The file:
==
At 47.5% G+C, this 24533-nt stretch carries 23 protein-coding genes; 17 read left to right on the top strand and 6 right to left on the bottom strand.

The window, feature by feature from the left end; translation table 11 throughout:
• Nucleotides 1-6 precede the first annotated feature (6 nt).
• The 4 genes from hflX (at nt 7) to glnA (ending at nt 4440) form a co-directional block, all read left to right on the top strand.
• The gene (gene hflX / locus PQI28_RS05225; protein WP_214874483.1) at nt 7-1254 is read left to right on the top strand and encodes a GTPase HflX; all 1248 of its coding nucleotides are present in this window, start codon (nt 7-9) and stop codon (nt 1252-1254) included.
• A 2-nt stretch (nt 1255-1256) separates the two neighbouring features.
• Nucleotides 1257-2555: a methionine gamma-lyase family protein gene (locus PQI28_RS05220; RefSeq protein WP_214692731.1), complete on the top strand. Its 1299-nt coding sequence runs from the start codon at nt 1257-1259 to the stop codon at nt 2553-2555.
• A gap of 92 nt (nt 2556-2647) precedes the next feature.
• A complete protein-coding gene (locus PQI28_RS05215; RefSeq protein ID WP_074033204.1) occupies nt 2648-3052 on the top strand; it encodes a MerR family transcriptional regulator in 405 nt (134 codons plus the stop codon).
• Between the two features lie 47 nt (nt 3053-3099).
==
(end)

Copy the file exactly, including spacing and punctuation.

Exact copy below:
At 47.5% G+C, this 24533-nt stretch carries 23 protein-coding genes; 17 read left to right on the top strand and 6 right to left on the bottom strand.

The window, feature by feature from the left end; translation table 11 throughout:
• Nucleotides 1-6 precede the first annotated feature (6 nt).
• The 4 genes from hflX (at nt 7) to glnA (ending at nt 4440) form a co-directional block, all read left to right on the top strand.
• The gene (gene hflX / locus PQI28_RS05225; protein WP_214874483.1) at nt 7-1254 is read left to right on the top strand and encodes a GTPase HflX; all 1248 of its coding nucleotides are present in this window, start codon (nt 7-9) and stop codon (nt 1252-1254) included.
• A 2-nt stretch (nt 1255-1256) separates the two neighbouring features.
• Nucleotides 1257-2555: a methionine gamma-lyase family protein gene (locus PQI28_RS05220; RefSeq protein WP_214692731.1), complete on the top strand. Its 1299-nt coding sequence runs from the start codon at nt 1257-1259 to the stop codon at nt 2553-2555.
• A gap of 92 nt (nt 2556-2647) precedes the next feature.
• A complete protein-coding gene (locus PQI28_RS05215; RefSeq protein ID WP_074033204.1) occupies nt 2648-3052 on the top strand; it encodes a MerR family transcriptional regulator in 405 nt (134 codons plus the stop codon).
• Between the two features lie 47 nt (nt 3053-3099).